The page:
Court ruling protects Malcolm X’s legacy

Herb Boyd | 3/1/2018, 4:33 p.m.

Except for the late Percy Sutton, few attorneys in America have had the life of Malcolm X so intertwined in their career as Gregory Reed. Whether it’s Malcolm’s memorabilia, his autobiography or its missing chapters, Reed, a prominent Detroit lawyer and founder of Keeper of the Word Foundation, is unavoidably linked to the great man’s destiny, economic and otherwise. Reed also had represented the late Dr. Betty Shabazz, Malcolm’s wife.

Recently, Reed received legal salvation when Detroit Federal Judge Matthew F. Liteman upheld the law and reversed Judge Marci McIvor’s order that allowed Malcolm X papers to be taken from attorney Richard Manson, a successor to Reed’s papers in his estate. The great iconic leader’s papers, which had been transferred to Manson, former chairman of Malcolm X Manuscript Committee of Tennessee, for literary artifact preservation and possible exhibits, were confiscated by attorney David Findling retained by Reed’s ex-wife for compensation of payments allegedly accrued from divorce proceedings.

During several interviews, Reed has claimed that the property, which belongs to one of the foundations he had founded, has nothing to do with the divorce when the transferal was made and disclosed eight years before the divorce judgment May 16, 2003. “The court records, by the way, showed in 2003 she was paid her $225,000 in cash,” Reed confirmed, “and there is a signed release filed in Wayne County Register of Deeds office that she verified the payment. What is happening here is overreach and an attempt to get a double payment at the expense of harming Malcolm’s and America’s history.” Also the alleged claim is beyond the statutory time period of 2013, Reed added.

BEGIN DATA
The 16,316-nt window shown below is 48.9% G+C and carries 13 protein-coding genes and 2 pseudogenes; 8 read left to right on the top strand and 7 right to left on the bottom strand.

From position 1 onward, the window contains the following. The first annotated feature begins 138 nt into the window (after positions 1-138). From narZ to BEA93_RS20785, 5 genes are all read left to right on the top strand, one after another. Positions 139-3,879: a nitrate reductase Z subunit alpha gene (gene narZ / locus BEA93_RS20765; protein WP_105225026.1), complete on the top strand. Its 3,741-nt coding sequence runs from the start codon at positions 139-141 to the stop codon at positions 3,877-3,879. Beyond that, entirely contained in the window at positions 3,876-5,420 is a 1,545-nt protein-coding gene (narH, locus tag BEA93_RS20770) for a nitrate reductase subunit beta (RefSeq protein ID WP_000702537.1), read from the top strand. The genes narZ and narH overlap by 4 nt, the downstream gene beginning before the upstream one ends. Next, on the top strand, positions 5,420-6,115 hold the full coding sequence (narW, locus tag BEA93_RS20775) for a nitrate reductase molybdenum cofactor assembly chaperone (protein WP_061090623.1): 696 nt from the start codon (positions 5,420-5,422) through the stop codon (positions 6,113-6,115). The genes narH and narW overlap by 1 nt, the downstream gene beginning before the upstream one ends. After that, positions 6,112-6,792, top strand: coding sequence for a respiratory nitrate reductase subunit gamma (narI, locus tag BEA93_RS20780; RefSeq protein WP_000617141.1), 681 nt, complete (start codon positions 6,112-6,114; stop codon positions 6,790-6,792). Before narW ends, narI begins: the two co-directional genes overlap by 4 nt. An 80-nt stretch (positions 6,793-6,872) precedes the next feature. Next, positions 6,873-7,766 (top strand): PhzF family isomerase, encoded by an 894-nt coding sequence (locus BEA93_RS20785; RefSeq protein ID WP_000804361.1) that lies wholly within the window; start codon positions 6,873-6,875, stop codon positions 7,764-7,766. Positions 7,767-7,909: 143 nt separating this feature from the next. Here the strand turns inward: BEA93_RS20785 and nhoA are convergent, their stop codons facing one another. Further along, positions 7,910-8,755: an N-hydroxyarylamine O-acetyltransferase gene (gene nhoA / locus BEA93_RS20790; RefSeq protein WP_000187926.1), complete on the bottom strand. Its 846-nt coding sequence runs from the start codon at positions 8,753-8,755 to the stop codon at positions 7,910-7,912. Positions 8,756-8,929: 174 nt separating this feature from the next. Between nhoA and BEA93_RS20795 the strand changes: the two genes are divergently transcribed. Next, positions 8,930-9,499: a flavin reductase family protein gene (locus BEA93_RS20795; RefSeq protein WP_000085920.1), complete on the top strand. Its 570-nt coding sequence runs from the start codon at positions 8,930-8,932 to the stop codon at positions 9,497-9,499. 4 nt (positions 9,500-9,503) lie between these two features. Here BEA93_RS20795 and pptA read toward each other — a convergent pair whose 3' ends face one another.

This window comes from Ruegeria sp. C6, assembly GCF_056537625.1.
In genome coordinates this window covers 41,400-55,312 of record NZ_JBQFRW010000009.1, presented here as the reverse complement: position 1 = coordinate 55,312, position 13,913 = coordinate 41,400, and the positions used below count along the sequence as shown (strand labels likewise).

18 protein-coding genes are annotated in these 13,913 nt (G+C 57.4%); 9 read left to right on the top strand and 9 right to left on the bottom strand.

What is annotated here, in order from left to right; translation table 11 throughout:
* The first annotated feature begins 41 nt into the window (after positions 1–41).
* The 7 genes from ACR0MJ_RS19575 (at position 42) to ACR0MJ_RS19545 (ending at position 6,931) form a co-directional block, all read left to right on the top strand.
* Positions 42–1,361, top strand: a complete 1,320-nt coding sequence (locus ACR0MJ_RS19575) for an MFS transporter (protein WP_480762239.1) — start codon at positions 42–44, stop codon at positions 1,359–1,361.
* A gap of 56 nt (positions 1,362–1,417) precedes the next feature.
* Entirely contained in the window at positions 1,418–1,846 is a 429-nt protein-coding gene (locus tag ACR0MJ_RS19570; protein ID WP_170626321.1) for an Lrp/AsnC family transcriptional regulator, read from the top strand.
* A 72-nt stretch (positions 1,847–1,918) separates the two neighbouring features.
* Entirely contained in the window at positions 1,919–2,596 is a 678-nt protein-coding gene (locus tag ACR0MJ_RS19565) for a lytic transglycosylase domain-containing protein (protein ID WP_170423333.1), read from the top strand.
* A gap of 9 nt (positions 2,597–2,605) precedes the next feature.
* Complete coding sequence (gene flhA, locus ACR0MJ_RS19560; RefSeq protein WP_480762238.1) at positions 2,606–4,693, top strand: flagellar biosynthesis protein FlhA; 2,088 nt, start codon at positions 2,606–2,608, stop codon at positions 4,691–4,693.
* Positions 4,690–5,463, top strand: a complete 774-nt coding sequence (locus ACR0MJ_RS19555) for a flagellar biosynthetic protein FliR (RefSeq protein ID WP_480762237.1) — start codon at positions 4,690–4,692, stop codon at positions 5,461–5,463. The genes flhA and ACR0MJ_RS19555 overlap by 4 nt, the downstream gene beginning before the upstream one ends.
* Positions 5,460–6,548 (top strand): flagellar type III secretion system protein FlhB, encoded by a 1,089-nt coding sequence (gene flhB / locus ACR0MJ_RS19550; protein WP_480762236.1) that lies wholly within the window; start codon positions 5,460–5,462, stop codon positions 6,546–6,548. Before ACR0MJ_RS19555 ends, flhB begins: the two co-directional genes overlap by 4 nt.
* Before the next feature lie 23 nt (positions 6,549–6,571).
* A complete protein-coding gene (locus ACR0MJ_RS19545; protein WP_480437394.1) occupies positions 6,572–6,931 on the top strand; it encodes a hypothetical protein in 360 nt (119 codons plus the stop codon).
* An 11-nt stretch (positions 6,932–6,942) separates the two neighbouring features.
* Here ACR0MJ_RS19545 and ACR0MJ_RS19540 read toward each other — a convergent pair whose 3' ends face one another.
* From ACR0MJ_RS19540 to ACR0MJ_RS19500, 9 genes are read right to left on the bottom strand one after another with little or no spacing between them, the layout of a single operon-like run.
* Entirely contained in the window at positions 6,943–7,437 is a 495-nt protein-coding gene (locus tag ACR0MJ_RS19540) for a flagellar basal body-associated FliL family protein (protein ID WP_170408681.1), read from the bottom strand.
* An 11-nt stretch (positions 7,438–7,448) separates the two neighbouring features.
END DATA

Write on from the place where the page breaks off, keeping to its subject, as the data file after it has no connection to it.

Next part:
Apparently, Liteman agreed, determining that Findling had legal no authority to confiscate the papers from Manson’s possession, where they have been for more than 20 years. Manson resides in Tennessee, the home state of the late Alex Haley who worked with Malcolm on his autobiography. Reed acquired this rare treasure trove of Malcolm and Alex Haley to preserve the great autobiographical history of Malcolm after the Haley estate put them up for auction in 1992.

According to the court’s record, the papers’ location and the owner were fully disclosed, but no one ever contacted Manson until 20 years later.

It is rather baffling that McIvor, in view of laws protecting artifacts, did not cite any legal authority and ruled to deprive Reed. “The decision she made was strange and questionable,” the Foundation board members collectively said. “McIvor’s ruling contradicted the laws governing charitable organizations in the state of Michigan and the Attorney General Bill Schuette. We are grateful Judge Liteman could see where Judge McIvor could not. There is a distinct separation between Reed’s interest and charitable assets and what belongs to the Foundation as well as what Manson’s interest is.”

Judgment awaits further disposition of other artifacts seized and when and if they will be returned to the Foundation. Meanwhile, Manson and Reed both are relieved that Malcolm’s words and legacy, at least for the moment, are not in the wrong hands.